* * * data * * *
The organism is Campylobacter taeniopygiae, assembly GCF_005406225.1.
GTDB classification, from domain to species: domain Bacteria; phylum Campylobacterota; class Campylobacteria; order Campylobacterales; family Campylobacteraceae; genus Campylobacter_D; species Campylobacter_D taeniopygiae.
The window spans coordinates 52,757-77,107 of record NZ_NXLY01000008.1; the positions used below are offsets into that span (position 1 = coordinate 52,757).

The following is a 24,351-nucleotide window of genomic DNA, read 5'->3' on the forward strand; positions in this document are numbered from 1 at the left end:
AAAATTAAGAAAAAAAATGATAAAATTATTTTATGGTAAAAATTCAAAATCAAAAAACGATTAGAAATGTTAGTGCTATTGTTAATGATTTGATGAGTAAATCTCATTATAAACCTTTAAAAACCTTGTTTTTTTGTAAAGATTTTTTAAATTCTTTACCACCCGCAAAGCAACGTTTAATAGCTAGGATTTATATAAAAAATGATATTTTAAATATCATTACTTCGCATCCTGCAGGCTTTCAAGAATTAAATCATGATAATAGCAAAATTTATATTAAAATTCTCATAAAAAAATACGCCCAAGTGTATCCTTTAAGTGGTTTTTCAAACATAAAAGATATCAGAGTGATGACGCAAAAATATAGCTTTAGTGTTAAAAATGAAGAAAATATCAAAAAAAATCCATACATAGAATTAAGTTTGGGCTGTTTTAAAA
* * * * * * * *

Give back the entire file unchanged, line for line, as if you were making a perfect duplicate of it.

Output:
The organism is Campylobacter taeniopygiae, assembly GCF_005406225.1.
GTDB classification, from domain to species: domain Bacteria; phylum Campylobacterota; class Campylobacteria; order Campylobacterales; family Campylobacteraceae; genus Campylobacter_D; species Campylobacter_D taeniopygiae.
The window spans coordinates 52,757-77,107 of record NZ_NXLY01000008.1; the positions used below are offsets into that span (position 1 = coordinate 52,757).

The following is a 24,351-nucleotide window of genomic DNA, read 5'->3' on the forward strand; positions in this document are numbered from 1 at the left end:
AAAATTAAGAAAAAAAATGATAAAATTATTTTATGGTAAAAATTCAAAATCAAAAAACGATTAGAAATGTTAGTGCTATTGTTAATGATTTGATGAGTAAATCTCATTATAAACCTTTAAAAACCTTGTTTTTTTGTAAAGATTTTTTAAATTCTTTACCACCCGCAAAGCAACGTTTAATAGCTAGGATTTATATAAAAAATGATATTTTAAATATCATTACTTCGCATCCTGCAGGCTTTCAAGAATTAAATCATGATAATAGCAAAATTTATATTAAAATTCTCATAAAAAAATACGCCCAAGTGTATCCTTTAAGTGGTTTTTCAAACATAAAAGATATCAGAGTGATGACGCAAAAATATAGCTTTAGTGTTAAAAATGAAGAAAATATCAAAAAAAATCCATACATAGAATTAAGTTTGGGCTGTTTTAAAA